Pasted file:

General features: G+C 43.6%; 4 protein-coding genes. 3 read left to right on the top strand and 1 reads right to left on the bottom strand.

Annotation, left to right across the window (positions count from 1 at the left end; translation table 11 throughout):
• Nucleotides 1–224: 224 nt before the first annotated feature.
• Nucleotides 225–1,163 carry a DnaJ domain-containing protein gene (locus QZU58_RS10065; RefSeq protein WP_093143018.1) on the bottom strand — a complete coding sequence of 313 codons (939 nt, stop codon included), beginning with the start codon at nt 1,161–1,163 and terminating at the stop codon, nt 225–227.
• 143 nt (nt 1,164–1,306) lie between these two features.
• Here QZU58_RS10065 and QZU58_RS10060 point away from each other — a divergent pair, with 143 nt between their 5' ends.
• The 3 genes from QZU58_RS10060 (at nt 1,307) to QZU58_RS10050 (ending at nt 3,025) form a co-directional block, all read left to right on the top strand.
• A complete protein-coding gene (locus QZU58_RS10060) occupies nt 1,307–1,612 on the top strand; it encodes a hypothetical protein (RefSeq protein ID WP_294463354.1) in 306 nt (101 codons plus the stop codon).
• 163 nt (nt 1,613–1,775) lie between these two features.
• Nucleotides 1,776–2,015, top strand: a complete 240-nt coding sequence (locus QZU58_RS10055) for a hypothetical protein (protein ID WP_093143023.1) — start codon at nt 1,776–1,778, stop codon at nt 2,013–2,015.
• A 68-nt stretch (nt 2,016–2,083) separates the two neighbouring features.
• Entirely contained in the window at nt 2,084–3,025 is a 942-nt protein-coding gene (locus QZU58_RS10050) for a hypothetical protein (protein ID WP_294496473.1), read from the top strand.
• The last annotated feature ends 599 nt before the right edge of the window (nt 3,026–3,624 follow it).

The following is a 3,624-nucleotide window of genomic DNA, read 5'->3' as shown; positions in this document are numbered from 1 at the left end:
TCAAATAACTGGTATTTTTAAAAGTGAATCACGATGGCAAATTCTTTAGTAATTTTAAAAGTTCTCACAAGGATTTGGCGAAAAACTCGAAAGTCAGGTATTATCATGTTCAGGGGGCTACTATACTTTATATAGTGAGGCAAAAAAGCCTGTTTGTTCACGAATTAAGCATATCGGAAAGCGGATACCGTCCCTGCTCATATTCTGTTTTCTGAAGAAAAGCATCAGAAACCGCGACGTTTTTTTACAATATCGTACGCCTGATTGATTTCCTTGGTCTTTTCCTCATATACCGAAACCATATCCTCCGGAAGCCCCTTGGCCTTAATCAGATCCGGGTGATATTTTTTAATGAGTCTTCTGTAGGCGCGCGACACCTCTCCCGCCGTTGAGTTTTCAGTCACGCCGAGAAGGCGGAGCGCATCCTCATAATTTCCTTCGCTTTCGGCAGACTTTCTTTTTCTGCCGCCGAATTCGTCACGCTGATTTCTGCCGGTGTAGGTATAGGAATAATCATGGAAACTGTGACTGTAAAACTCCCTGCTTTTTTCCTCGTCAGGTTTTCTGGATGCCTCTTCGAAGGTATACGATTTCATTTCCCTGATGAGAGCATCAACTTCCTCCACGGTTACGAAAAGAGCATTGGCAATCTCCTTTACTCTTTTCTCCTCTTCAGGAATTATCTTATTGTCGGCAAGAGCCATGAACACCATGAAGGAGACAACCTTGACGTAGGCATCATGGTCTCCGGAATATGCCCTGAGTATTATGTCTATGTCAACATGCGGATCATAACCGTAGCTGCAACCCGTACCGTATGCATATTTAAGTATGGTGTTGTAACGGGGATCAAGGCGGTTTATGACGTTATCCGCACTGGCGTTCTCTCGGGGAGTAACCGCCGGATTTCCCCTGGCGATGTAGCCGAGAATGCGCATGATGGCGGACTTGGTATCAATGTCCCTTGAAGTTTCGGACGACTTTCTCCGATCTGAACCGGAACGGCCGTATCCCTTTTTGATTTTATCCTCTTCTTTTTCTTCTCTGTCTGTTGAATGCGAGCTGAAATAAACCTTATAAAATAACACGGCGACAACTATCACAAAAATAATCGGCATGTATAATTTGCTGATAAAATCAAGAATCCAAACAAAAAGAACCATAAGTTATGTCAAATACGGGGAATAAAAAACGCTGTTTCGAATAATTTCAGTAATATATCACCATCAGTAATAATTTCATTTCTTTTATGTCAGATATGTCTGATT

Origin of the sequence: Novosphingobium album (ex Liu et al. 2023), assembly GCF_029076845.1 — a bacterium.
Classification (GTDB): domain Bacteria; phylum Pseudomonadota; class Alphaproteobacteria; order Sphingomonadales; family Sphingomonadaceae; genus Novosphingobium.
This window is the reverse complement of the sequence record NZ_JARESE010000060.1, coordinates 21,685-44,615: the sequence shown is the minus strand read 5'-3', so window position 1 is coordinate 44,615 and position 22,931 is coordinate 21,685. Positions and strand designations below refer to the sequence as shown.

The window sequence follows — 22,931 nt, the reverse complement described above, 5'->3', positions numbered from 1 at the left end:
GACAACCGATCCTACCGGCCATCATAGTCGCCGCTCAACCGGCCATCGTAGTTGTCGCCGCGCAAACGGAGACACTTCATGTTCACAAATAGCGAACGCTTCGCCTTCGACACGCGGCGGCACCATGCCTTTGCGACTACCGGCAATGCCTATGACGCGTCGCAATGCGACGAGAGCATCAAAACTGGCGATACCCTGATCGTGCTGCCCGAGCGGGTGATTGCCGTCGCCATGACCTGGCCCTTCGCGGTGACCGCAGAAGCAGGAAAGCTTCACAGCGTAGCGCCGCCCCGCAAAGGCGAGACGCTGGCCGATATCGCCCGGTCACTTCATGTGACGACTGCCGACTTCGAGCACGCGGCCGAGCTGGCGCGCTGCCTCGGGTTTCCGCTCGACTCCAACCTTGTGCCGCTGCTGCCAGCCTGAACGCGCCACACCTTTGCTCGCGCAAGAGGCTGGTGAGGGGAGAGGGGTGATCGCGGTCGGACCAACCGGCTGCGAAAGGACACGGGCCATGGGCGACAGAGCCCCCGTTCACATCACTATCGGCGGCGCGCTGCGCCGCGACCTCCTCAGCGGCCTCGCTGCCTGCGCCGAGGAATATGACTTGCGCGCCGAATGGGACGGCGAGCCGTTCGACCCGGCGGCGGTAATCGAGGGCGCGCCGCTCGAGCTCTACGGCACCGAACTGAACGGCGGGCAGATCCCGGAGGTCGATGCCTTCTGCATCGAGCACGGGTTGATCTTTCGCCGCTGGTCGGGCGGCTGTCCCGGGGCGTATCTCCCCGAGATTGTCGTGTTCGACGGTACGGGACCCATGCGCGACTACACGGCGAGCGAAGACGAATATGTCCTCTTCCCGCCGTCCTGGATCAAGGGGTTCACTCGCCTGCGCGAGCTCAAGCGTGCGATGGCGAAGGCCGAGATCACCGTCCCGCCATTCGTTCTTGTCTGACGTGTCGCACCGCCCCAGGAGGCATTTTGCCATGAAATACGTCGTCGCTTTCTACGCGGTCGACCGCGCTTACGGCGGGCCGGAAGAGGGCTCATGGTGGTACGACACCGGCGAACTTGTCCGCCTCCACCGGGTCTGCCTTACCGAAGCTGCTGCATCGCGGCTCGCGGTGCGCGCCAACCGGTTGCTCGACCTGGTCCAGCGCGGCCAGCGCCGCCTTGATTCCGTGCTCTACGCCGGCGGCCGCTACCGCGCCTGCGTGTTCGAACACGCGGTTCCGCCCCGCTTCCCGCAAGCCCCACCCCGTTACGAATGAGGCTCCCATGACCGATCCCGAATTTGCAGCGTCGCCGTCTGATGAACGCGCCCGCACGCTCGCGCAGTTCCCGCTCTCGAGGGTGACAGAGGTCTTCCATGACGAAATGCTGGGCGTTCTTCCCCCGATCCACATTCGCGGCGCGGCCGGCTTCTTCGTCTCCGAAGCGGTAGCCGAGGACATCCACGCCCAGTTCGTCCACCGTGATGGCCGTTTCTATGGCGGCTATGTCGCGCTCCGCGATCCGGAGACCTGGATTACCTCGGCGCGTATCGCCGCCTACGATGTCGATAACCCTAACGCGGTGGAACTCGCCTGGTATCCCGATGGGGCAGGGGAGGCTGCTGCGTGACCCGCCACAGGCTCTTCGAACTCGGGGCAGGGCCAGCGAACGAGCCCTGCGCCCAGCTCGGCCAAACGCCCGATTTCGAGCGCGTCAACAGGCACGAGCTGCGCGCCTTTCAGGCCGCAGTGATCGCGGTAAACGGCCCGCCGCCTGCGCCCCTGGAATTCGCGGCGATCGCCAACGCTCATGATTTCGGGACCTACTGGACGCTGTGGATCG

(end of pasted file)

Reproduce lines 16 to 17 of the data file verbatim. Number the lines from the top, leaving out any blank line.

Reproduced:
Origin of the sequence: Novosphingobium album (ex Liu et al. 2023), assembly GCF_029076845.1 — a bacterium.
Classification (GTDB): domain Bacteria; phylum Pseudomonadota; class Alphaproteobacteria; order Sphingomonadales; family Sphingomonadaceae; genus Novosphingobium.